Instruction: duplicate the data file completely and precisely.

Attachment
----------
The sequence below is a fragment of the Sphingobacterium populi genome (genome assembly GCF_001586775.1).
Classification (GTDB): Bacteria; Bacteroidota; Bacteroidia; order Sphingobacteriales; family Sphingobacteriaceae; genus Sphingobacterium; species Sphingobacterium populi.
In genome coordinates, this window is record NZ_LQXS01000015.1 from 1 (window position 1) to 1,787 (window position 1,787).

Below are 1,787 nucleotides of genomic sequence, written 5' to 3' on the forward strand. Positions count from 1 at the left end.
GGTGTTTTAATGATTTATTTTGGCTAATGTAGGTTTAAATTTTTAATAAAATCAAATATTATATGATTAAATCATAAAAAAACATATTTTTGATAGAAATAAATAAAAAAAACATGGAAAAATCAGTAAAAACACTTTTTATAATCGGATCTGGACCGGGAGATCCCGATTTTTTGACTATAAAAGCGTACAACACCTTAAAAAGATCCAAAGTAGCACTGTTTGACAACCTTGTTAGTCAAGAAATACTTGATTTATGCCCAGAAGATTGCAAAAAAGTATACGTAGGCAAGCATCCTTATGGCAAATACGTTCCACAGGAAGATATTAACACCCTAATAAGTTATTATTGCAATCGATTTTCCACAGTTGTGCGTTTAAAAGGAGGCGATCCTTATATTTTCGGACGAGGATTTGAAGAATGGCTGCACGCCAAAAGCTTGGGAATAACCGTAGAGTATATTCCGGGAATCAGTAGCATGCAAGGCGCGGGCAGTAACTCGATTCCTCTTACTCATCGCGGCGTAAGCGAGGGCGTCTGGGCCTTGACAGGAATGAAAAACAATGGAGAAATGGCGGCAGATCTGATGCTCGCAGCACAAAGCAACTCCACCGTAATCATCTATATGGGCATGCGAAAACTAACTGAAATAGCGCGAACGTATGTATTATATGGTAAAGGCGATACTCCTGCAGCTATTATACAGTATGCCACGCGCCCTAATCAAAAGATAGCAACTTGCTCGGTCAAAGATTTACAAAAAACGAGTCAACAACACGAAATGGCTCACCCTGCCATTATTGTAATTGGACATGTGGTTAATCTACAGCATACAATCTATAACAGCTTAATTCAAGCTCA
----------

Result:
The sequence below is a fragment of the Sphingobacterium populi genome (genome assembly GCF_001586775.1).
Classification (GTDB): Bacteria; Bacteroidota; Bacteroidia; order Sphingobacteriales; family Sphingobacteriaceae; genus Sphingobacterium; species Sphingobacterium populi.
In genome coordinates, this window is record NZ_LQXS01000015.1 from 1 (window position 1) to 1,787 (window position 1,787).

Below are 1,787 nucleotides of genomic sequence, written 5' to 3' on the forward strand. Positions count from 1 at the left end.
GGTGTTTTAATGATTTATTTTGGCTAATGTAGGTTTAAATTTTTAATAAAATCAAATATTATATGATTAAATCATAAAAAAACATATTTTTGATAGAAATAAATAAAAAAAACATGGAAAAATCAGTAAAAACACTTTTTATAATCGGATCTGGACCGGGAGATCCCGATTTTTTGACTATAAAAGCGTACAACACCTTAAAAAGATCCAAAGTAGCACTGTTTGACAACCTTGTTAGTCAAGAAATACTTGATTTATGCCCAGAAGATTGCAAAAAAGTATACGTAGGCAAGCATCCTTATGGCAAATACGTTCCACAGGAAGATATTAACACCCTAATAAGTTATTATTGCAATCGATTTTCCACAGTTGTGCGTTTAAAAGGAGGCGATCCTTATATTTTCGGACGAGGATTTGAAGAATGGCTGCACGCCAAAAGCTTGGGAATAACCGTAGAGTATATTCCGGGAATCAGTAGCATGCAAGGCGCGGGCAGTAACTCGATTCCTCTTACTCATCGCGGCGTAAGCGAGGGCGTCTGGGCCTTGACAGGAATGAAAAACAATGGAGAAATGGCGGCAGATCTGATGCTCGCAGCACAAAGCAACTCCACCGTAATCATCTATATGGGCATGCGAAAACTAACTGAAATAGCGCGAACGTATGTATTATATGGTAAAGGCGATACTCCTGCAGCTATTATACAGTATGCCACGCGCCCTAATCAAAAGATAGCAACTTGCTCGGTCAAAGATTTACAAAAAACGAGTCAACAACACGAAATGGCTCACCCTGCCATTATTGTAATTGGACATGTGGTTAATCTACAGCATACAATCTATAACAGCTTAATTCAAGCTCA